Clark County History: Kanaka Village

At Fort Vancouver, Hawaiians, mostly men, made up a significant portion of the Hudson’s Bay Company workforce. Some had worked for the North West Company; the Hudson’s Bay Company acquired them when the two companies merged. Contracts with the company for the Hawaiians have lasted from one to three years. At first, Hudson’s Bay only paid for trinkets, food, clothing, and housing. Weekly rations varied over the years, but in 1841 each week an employee received a bushel of potatoes, 21 pounds of salt salmon, and sometimes other meats.

But the Hawaiians soon learned the value of money, and the company paid them 10 pounds a year while others received 17. For Hudson’s Bay, the Hawaiians operated the sawmill northeast of Fort Vancouver . George Simpson noted in 1829 that “about half” of the crews aboard Hudson’s Bay Company ships were “sandwich islanders,” as the Hawaiian Islands were then called.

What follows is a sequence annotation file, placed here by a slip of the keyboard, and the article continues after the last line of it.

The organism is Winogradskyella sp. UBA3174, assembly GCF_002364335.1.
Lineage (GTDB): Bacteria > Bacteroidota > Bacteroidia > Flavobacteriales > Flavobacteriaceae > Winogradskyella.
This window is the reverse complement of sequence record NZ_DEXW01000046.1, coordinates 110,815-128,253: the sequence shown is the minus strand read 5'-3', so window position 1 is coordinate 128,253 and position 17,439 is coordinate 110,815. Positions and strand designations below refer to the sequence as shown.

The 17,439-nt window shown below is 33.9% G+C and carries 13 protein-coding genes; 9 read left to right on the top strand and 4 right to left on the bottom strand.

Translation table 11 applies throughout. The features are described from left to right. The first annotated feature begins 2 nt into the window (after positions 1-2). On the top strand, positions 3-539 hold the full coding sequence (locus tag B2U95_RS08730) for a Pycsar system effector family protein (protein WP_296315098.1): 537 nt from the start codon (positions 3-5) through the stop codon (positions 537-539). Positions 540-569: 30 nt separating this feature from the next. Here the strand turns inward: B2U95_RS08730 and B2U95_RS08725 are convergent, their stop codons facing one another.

In 1832, about twenty houses made up the village, giving the employees their own community. A visitor in 1834 noted the “tedious cleanliness” and saw women “sweeping the streets and scrubbing the doorsteps” as often as in town. The artist, Paul Kane, wrote in 1846 on the “Babel of languages” that he heard there. Around the same time, another visitor noted the predominance of the “fictional language” of Chinook business jargon.

The houses varied in construction as each employee built his own. Still, there seemed to be a rough pattern of pathways between the houses. Many were fixed with posts in the ground with wooden slabs placed in the notches of the posts and covered with cedar bark. Some buildings, as one visitor recalled, were “hewn out of logs”. Although the different construction is personal, it is possible that the style changed as the inhabitants of the village came and went.

Martin Middlewood is editor of the Clark County Historical Society Annual. Contact him at [email protected]